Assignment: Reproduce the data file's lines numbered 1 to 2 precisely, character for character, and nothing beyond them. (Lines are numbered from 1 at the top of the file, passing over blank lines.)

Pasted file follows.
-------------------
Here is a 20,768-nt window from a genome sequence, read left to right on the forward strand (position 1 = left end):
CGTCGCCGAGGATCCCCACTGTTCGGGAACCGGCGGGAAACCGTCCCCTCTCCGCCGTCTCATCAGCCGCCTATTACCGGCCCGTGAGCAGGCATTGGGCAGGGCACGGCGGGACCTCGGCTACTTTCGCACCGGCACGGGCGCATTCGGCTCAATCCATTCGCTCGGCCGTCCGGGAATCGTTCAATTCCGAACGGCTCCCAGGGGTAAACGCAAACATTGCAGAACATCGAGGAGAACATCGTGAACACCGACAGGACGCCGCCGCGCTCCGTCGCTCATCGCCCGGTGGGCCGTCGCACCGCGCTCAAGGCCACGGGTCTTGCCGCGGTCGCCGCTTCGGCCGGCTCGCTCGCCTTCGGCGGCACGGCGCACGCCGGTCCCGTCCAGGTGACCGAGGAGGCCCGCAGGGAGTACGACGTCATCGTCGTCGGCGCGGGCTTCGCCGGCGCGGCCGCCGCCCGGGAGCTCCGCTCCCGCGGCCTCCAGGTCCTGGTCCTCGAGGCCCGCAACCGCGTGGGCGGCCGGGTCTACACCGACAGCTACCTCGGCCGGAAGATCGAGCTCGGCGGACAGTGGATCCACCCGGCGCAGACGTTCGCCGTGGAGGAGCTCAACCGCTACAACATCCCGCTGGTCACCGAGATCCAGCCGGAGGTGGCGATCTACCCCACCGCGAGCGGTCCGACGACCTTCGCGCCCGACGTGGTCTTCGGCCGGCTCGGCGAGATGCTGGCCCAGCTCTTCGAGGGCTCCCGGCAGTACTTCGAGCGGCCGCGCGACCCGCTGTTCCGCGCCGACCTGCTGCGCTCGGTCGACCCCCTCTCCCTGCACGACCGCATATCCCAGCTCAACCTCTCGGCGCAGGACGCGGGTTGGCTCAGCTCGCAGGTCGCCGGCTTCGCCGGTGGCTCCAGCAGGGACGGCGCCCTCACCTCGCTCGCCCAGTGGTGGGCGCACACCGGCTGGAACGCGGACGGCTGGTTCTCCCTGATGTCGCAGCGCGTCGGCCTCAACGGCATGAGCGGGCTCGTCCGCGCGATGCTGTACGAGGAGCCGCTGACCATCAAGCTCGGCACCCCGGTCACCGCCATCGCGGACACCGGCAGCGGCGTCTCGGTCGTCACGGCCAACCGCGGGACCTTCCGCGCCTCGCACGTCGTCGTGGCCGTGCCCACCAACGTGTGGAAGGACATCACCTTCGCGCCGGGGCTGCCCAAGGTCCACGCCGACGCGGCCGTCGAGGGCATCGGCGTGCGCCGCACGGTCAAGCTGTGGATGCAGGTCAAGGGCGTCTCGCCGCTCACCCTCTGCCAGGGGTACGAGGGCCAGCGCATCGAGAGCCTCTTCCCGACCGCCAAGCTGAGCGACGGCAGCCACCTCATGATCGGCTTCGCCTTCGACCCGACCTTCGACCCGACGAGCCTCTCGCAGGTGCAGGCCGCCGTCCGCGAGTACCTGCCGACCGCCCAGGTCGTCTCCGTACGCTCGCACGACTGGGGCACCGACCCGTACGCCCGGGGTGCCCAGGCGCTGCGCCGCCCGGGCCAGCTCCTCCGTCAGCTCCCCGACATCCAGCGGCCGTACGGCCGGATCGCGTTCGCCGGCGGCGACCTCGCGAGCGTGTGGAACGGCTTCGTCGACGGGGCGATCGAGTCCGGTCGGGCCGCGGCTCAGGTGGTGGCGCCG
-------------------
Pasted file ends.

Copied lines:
Here is a 20,768-nt window from a genome sequence, read left to right on the forward strand (position 1 = left end):
CGTCGCCGAGGATCCCCACTGTTCGGGAACCGGCGGGAAACCGTCCCCTCTCCGCCGTCTCATCAGCCGCCTATTACCGGCCCGTGAGCAGGCATTGGGCAGGGCACGGCGGGACCTCGGCTACTTTCGCACCGGCACGGGCGCATTCGGCTCAATCCATTCGCTCGGCCGTCCGGGAATCGTTCAATTCCGAACGGCTCCCAGGGGTAAACGCAAACATTGCAGAACATCGAGGAGAACATCGTGAACACCGACAGGACGCCGCCGCGCTCCGTCGCTCATCGCCCGGTGGGCCGTCGCACCGCGCTCAAGGCCACGGGTCTTGCCGCGGTCGCCGCTTCGGCCGGCTCGCTCGCCTTCGGCGGCACGGCGCACGCCGGTCCCGTCCAGGTGACCGAGGAGGCCCGCAGGGAGTACGACGTCATCGTCGTCGGCGCGGGCTTCGCCGGCGCGGCCGCCGCCCGGGAGCTCCGCTCCCGCGGCCTCCAGGTCCTGGTCCTCGAGGCCCGCAACCGCGTGGGCGGCCGGGTCTACACCGACAGCTACCTCGGCCGGAAGATCGAGCTCGGCGGACAGTGGATCCACCCGGCGCAGACGTTCGCCGTGGAGGAGCTCAACCGCTACAACATCCCGCTGGTCACCGAGATCCAGCCGGAGGTGGCGATCTACCCCACCGCGAGCGGTCCGACGACCTTCGCGCCCGACGTGGTCTTCGGCCGGCTCGGCGAGATGCTGGCCCAGCTCTTCGAGGGCTCCCGGCAGTACTTCGAGCGGCCGCGCGACCCGCTGTTCCGCGCCGACCTGCTGCGCTCGGTCGACCCCCTCTCCCTGCACGACCGCATATCCCAGCTCAACCTCTCGGCGCAGGACGCGGGTTGGCTCAGCTCGCAGGTCGCCGGCTTCGCCGGTGGCTCCAGCAGGGACGGCGCCCTCACCTCGCTCGCCCAGTGGTGGGCGCACACCGGCTGGAACGCGGACGGCTGGTTCTCCCTGATGTCGCAGCGCGTCGGCCTCAACGGCATGAGCGGGCTCGTCCGCGCGATGCTGTACGAGGAGCCGCTGACCATCAAGCTCGGCACCCCGGTCACCGCCATCGCGGACACCGGCAGCGGCGTCTCGGTCGTCACGGCCAACCGCGGGACCTTCCGCGCCTCGCACGTCGTCGTGGCCGTGCCCACCAACGTGTGGAAGGACATCACCTTCGCGCCGGGGCTGCCCAAGGTCCACGCCGACGCGGCCGTCGAGGGCATCGGCGTGCGCCGCACGGTCAAGCTGTGGATGCAGGTCAAGGGCGTCTCGCCGCTCACCCTCTGCCAGGGGTACGAGGGCCAGCGCATCGAGAGCCTCTTCCCGACCGCCAAGCTGAGCGACGGCAGCCACCTCATGATCGGCTTCGCCTTCGACCCGACCTTCGACCCGACGAGCCTCTCGCAGGTGCAGGCCGCCGTCCGCGAGTACCTGCCGACCGCCCAGGTCGTCTCCGTACGCTCGCACGACTGGGGCACCGACCCGTACGCCCGGGGTGCCCAGGCGCTGCGCCGCCCGGGCCAGCTCCTCCGTCAGCTCCCCGACATCCAGCGGCCGTACGGCCGGATCGCGTTCGCCGGCGGCGACCTCGCGAGCGTGTGGAACGGCTTCGTCGACGGGGCGATCGAGTCCGGTCGGGCCGCGGCTCAGGTGGTGGCGCCG